In order to improve the cohesion of the agroblock it is recommended that under particular conditions a binder be added thereto. This binder can amount, depending on the nature of the binder and the soil type used, to 15% by weight, preferably 2-10% by weight and more preferably 3-7% by weight.
As binder may be used latexes, silicates, acrylates and methacrylates, in addition to conventional resins used during the preparation of mineral wool.
Illustrative examples for the binder are:
polyacrylic esters, polystyrene, polyurethane;
starch originating from potatoes, corn, such as cationic starch (Fibran, National Starch, both trademarks);
water soluble cellulose ethers, such as sodium carboxymethyl cellulose, methyl cellulose;
water glass and derivatives;
copolymers such as vinylchloride/vinylacetate;
water soluble latexes, such as styrene butadiene rubber, latex comprising carboxyl groups, polychloroprene latex;
water soluble polyvinyl alcohol;
water soluble polyvinyl pyrrolidone, and
urea formaldehyde resin or polyphenol formaldehyde resin.
The density of the agroblock is determined mainly by the quantity of inorganic raw material and particularly by the clay content. With an increase in the density the internal surface area increases and thereby the water retaining capability. Speaking generally, for each application the density lies between 250-1100 kg/m3, more preferably between 300-900 kg/m3 and under specific application between 500-850 kg/m3.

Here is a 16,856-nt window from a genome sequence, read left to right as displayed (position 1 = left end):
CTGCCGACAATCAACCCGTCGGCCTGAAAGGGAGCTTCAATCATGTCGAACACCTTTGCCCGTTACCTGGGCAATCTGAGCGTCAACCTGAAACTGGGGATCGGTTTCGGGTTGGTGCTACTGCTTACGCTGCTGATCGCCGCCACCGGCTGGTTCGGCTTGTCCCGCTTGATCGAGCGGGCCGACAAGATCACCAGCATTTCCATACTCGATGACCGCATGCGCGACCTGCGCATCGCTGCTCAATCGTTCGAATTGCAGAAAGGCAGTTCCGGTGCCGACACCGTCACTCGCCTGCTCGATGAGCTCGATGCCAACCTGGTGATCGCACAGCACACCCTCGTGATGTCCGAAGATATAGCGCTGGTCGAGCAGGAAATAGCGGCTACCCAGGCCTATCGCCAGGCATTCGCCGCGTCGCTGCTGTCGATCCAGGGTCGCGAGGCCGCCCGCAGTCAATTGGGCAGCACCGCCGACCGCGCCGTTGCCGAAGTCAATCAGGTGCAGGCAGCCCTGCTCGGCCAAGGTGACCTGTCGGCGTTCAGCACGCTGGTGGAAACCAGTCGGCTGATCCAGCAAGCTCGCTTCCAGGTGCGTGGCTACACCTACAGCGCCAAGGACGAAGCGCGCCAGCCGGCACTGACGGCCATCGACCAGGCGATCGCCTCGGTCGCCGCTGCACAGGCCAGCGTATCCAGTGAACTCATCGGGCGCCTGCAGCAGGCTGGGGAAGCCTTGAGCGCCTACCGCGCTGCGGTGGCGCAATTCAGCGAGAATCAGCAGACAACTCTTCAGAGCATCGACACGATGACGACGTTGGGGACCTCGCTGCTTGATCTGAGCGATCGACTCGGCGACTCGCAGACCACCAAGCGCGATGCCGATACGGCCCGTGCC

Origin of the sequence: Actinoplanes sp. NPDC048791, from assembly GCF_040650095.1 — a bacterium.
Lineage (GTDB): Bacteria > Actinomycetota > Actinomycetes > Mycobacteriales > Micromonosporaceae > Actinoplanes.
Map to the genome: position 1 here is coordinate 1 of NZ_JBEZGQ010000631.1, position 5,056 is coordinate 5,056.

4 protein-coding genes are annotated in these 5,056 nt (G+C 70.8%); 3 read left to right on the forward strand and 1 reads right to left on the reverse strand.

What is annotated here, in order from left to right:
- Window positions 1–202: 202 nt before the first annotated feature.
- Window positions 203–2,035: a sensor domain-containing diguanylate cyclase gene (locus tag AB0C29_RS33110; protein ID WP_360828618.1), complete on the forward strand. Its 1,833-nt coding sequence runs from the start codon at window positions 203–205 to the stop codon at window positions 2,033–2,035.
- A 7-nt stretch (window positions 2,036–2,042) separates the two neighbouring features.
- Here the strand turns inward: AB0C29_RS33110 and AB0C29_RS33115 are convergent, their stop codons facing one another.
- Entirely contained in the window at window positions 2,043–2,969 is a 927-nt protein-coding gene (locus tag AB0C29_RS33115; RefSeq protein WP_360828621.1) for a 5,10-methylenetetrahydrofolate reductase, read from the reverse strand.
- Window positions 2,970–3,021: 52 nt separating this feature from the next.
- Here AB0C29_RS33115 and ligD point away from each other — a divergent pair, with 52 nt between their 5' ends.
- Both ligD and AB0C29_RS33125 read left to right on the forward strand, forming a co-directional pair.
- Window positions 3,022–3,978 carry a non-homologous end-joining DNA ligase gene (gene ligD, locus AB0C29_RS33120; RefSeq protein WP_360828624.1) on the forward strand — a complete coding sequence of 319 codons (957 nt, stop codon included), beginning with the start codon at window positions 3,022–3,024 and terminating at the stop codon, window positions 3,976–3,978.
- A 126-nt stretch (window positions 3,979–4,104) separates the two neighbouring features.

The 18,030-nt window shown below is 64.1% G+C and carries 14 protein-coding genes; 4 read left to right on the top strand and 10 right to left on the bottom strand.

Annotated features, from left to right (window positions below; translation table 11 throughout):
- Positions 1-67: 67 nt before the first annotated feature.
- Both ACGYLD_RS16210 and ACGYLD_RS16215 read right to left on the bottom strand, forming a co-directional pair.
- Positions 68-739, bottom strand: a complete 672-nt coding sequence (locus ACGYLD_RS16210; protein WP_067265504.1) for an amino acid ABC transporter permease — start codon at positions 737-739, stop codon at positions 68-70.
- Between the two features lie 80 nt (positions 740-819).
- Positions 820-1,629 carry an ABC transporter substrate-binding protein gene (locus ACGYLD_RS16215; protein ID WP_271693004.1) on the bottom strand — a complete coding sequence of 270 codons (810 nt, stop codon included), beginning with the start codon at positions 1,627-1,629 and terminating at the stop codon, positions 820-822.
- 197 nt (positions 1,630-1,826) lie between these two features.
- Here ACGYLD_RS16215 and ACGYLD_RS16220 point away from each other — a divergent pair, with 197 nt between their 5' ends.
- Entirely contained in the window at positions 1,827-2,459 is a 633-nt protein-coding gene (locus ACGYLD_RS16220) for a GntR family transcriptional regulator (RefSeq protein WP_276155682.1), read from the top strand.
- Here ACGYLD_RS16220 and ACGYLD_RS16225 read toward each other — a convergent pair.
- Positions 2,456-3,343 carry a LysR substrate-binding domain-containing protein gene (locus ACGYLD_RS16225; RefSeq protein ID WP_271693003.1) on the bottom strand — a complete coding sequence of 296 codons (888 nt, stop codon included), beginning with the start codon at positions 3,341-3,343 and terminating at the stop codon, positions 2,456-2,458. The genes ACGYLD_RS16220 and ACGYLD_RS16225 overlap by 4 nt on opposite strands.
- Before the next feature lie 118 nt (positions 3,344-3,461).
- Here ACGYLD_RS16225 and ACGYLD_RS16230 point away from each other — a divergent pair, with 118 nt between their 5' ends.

The internal surface area of the agroblock is moreover also partially determined by the porosity, which is further of influence on the root development and the cohesion of the agroplug. Porosity therefore usually amounts to at least 50%, is preferably at least 60% and more preferably 70%.
In the handling and planting out of the agroplug, force is exerted mainly in lengthwise direction thereof. The tensile strength of such an agroplug is optimal if the fibre direction of the mineral wool consisting of fibres extends therein substantially in the height direction of the agroplug.